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Jeff Tisak: Walk-on tackle living the life he never thought he could

Jared Jedick | Friday, November 21, 2008

Offensive tackle Jeff Tisak took the long and hard road of a walk-on to the Notre Dame football team, but he doesn’t regret a second of it. Being a part of the Notre Dame football tradition has been an experience beyond what he ever imagined.

“Notre Dame is something that you do not even think is real,” Tisak said. “It is something that you see on television and could never imagine being a part of. It goes way beyond just being a fan. It is like being a part of a fable or a legend.”

Tisak said he is honored that he was given the chance to just keep playing.

“I love being part of the tradition, being around a great group of guys and a great bunch of coaches, and play for the University,” Tisak said.

Growing up in the small steel town of Ambridge in western Pa., with his two younger siblings Becky and Jon, Tisak never knew that he could be a part of something as special as playing football at Notre Dame. But Tisak drew inspiration from his father who was both a lieutenant colonel in the marines and is now an FBI agent in Duluth, Minn.

“We came from a blue-collar town,” Tisak said. “With my father being an FBI agent and a member of the military, he has really been an inspiration to me.”

The beginning of Tisak’s love for Notre Dame really came seven years before his acceptance into the University when his family would make trips between the Pittsburgh area and Duluth. They would make stops along the way that would inevitably include the Notre Dame campus.

“By the time I got into Notre Dame, it was already like a second home to me,” Tisak said. “I had been here all the time, I knew the ins and outs of the campus and knew a lot of people already on campus.”

But getting on campus and joining the football team was not as easy as just being familiar with them – it would take a lot of hard work. Tisak had to first get into Notre Dame academically and then go through the arduous process of walking on under Irish coach Charlie Weis.

“In high school, I had to work really hard to get all the grades to even get in,” Tisak said. “Then I had to work very hard every day on the practice field and in the weight room.”

That hard work has to extend even further, as Tisak is a double major in the fields of political science and sociology. Balancing that heavy workload with playing on the football field has not been easy.

“You don’t sleep very much. You come out of practice late, get something to eat, and start studying,” Tisak said. “You have to make do with what you’ve got. You have to just make do.”

Tisak finds relief from the work and inspiration from his two siblings, Becky and Jon.

Becky is a trainer on campus and Tisak gets a chance to see her from time to time around the facilities.

“It is great to just see her around every once in a while,” Tisak said.

Tisak is also proud of his younger brother Jon, who is currently at the end of his high school career and is looking at possibly coming to Notre Dame as well.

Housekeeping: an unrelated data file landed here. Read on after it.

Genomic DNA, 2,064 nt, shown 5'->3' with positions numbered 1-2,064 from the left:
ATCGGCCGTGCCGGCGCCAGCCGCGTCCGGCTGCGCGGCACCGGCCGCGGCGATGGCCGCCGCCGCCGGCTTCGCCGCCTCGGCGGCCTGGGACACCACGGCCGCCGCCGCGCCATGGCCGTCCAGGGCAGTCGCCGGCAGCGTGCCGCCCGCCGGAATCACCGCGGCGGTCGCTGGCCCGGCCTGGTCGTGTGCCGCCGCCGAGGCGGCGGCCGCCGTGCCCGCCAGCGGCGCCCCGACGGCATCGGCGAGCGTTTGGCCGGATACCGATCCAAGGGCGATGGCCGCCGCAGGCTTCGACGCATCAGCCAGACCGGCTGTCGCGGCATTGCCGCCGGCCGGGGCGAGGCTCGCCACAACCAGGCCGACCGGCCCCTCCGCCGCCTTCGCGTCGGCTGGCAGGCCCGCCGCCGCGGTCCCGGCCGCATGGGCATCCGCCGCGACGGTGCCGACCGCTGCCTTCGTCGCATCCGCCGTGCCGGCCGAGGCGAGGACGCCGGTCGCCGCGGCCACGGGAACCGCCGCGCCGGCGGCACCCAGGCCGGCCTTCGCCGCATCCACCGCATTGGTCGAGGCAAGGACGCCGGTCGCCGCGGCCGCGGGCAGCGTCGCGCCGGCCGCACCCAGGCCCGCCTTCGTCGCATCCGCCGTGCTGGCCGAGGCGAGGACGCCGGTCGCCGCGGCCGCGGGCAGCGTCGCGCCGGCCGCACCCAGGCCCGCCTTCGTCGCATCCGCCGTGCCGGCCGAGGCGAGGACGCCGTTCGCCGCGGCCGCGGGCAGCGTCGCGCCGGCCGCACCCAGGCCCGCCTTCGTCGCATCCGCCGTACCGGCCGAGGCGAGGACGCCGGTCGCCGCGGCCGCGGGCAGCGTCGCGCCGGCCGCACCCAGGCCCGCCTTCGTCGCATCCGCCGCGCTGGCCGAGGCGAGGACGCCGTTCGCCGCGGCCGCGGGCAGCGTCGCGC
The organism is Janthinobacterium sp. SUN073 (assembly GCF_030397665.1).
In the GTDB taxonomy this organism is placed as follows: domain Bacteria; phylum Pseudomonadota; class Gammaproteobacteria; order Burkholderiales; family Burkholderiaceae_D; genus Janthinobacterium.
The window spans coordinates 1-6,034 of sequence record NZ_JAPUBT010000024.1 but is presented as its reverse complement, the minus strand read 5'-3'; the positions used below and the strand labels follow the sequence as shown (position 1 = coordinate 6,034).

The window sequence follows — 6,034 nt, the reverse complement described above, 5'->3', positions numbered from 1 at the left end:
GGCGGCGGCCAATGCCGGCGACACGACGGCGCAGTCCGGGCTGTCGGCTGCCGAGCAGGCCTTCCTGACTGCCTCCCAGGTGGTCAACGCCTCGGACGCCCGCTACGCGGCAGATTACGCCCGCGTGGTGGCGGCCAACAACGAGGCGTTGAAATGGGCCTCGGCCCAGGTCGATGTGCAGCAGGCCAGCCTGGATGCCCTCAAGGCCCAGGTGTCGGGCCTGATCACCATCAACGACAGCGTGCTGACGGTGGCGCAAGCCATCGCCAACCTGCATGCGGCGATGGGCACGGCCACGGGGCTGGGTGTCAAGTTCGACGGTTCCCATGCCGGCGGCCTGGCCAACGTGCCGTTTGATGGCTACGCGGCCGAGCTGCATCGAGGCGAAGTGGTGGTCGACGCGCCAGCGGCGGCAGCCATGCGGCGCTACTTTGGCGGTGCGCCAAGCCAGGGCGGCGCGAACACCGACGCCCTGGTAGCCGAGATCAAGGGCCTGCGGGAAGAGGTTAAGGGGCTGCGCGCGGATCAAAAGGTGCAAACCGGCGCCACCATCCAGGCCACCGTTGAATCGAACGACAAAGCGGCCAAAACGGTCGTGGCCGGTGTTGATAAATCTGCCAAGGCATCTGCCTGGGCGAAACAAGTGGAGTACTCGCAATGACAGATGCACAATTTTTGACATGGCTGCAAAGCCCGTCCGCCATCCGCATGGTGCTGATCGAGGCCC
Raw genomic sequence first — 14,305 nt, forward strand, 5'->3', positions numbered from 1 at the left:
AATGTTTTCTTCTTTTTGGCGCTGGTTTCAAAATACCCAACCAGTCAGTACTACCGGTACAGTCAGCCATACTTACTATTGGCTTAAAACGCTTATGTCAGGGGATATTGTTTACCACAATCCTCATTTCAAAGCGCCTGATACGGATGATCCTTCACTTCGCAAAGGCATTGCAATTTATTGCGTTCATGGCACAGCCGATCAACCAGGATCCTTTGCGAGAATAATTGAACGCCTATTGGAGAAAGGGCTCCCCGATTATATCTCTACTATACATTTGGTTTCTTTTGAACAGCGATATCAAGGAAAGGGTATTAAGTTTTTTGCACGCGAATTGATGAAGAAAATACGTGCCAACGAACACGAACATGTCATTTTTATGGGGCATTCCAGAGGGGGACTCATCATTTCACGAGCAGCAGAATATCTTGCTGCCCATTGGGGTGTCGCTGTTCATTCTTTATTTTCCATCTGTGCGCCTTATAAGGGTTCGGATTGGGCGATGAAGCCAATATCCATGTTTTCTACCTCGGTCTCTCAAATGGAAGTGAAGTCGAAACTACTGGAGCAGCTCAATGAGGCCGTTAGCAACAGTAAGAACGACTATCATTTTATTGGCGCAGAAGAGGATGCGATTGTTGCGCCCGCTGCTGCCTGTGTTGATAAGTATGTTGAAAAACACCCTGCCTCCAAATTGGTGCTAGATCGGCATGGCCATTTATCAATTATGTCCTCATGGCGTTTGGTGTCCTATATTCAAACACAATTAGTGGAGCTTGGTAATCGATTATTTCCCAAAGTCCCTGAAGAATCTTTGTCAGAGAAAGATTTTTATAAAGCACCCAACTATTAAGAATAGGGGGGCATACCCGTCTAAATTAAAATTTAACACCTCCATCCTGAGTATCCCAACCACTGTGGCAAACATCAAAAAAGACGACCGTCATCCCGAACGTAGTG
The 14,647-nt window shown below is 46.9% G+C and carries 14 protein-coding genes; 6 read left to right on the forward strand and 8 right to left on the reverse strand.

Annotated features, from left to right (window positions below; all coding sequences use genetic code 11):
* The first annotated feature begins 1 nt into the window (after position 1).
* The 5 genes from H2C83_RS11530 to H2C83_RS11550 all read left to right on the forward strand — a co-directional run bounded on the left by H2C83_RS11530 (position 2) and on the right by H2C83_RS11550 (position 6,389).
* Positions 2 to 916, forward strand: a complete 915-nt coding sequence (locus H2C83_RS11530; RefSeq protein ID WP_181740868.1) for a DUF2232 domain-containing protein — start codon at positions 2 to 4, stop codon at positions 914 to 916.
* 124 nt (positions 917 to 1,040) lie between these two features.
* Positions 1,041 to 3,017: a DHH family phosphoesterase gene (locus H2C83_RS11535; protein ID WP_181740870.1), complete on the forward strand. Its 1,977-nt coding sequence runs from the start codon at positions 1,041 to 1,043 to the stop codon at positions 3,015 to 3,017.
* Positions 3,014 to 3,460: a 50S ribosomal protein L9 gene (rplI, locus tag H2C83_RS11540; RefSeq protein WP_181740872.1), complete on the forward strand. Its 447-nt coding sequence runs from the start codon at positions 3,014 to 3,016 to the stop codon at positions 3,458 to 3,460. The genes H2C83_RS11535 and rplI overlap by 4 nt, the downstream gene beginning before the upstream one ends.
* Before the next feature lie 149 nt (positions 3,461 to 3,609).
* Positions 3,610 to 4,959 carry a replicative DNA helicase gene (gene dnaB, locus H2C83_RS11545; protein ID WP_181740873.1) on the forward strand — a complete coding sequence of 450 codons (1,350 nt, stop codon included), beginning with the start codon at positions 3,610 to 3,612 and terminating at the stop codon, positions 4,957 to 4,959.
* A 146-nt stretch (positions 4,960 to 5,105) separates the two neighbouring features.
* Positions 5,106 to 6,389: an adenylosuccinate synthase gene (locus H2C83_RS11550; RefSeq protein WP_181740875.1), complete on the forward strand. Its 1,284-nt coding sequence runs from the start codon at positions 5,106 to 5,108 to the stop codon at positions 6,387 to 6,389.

“My brother Jon plays football and baseball and he has excellent grades,” Tisak said. “He is hoping to get in, but it is up to the coaches. He is a good student and a good player.”

Tisak’s first experience on the field at Notre Dame Stadium in his junior year was an odd but exciting one, as he did not get to block for quarterbacks Brady Quinn or Jimmy Clausen, but instead he was blocking for former safety Tom Zibikowski, who lined up in the quarterback position.

“It was great just trying to open up a hole for Zibby,” Tisak said.

But the experience was more a novel one for Tisak, it was the experience of a lifetime.

“It was amazing,” Tisak said. “You are wearing maybe 20 or 30 pounds of pads, but you don’t even feel it. I felt the fastest I have ever been, I felt the lightest I have ever been, and I felt the strongest I have ever been. I went out there and played harder than I ever thought I could.”

But what Tisak expects to remember the most when he moves on are the little things, like the relationships he has formed with his teammates.

“The things you remember the most are just messing around with your teammates,” Tisak said. “Trying to survive camp together and just spending all that time together, you cannot help but form strong friendships.”

Tisak said some of his best friends on the team are center Thomas Bemenderfer, junior guard Chris Stewart and junior tackle Sam Young, who love to tease him, as all good friends should.

One of those little things that he will always remember is his nickname, Theodore Gabriel. According to Tisak there is no reason why his teammates call him ‘Ted,’ but it’s a name that stuck. That type of camaraderie and rapport among the offensive linemen is something that he will keep with him for a long time to come.

Following his graduation, Tisak would like to stick around Notre Dame and try to get into the law school. After that, he may look to join the Association of the United States Army as a lawyer.

“I want to go to law school,” Tisak said. I would like to see if I can end up being an AUSA, or something like that. But I want to stick around here.”

When asked what he would like people who knew him here to remember his as, Tisak remained humble.

“I want people to remember that I was a good guy,” Tisak said. “That I did a good job, and that I did the best that I could.”